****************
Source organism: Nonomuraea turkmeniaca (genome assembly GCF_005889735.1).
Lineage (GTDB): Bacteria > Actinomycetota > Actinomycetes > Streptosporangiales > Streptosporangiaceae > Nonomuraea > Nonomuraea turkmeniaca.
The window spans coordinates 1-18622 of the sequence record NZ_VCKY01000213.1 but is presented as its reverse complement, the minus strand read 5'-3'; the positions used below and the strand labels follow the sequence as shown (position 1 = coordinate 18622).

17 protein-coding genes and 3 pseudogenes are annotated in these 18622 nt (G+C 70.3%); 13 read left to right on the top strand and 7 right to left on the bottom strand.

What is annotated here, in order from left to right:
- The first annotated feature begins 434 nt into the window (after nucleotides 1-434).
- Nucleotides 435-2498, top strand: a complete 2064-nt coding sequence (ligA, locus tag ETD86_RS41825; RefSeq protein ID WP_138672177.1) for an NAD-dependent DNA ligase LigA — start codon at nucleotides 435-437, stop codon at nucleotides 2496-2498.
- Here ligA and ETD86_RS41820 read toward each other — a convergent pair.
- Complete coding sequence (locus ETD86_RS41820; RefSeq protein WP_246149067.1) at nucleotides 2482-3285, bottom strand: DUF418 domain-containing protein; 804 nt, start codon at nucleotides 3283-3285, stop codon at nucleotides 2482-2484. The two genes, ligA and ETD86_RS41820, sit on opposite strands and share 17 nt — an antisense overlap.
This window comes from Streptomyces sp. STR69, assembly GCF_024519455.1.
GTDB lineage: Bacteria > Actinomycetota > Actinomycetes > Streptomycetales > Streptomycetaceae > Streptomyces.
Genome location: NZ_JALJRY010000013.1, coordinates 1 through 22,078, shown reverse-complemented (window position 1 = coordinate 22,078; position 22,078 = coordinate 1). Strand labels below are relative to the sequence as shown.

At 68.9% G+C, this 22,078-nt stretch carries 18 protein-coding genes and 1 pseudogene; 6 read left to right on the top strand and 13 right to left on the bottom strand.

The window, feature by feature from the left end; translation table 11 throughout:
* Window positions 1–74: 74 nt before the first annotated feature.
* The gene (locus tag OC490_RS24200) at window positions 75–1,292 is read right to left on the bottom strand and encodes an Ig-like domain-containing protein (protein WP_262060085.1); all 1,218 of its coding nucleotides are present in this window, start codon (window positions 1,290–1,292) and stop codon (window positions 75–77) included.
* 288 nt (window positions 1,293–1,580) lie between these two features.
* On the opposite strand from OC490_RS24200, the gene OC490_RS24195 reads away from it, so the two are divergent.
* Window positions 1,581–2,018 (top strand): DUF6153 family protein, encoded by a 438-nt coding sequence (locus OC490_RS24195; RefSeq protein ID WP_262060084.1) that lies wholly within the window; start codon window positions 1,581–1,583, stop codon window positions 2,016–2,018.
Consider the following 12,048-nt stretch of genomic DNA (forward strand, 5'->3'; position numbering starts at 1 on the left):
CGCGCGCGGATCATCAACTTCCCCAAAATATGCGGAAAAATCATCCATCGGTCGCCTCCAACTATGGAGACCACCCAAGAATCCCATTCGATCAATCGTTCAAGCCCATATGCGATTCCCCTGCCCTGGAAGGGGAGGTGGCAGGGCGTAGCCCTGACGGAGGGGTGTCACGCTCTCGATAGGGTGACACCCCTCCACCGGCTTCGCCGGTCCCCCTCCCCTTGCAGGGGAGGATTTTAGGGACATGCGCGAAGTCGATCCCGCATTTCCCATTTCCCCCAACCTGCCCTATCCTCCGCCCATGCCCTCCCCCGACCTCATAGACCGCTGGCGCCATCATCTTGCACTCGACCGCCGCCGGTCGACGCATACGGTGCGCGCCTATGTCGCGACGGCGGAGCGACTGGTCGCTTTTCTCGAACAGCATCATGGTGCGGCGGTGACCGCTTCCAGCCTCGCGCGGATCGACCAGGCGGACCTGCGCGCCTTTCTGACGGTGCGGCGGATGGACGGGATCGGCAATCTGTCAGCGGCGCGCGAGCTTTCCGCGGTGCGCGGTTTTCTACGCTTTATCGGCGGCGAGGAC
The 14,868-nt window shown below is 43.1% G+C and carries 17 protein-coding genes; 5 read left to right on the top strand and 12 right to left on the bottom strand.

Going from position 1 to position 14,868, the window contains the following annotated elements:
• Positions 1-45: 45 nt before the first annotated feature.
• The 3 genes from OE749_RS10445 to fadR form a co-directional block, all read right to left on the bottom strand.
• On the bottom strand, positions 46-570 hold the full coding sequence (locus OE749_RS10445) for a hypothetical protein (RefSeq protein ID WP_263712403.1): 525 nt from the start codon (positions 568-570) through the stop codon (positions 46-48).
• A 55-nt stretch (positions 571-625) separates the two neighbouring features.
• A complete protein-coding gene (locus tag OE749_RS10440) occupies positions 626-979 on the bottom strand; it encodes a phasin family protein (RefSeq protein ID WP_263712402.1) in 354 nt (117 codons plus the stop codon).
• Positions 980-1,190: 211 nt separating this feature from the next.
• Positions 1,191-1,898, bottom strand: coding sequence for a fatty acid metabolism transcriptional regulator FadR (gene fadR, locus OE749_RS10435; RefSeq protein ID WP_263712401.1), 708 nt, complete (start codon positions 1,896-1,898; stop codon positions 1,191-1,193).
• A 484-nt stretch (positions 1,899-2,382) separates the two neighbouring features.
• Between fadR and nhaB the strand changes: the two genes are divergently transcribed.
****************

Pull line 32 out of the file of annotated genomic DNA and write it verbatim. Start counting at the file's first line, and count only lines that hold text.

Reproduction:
• Between fadR and nhaB the strand changes: the two genes are divergently transcribed.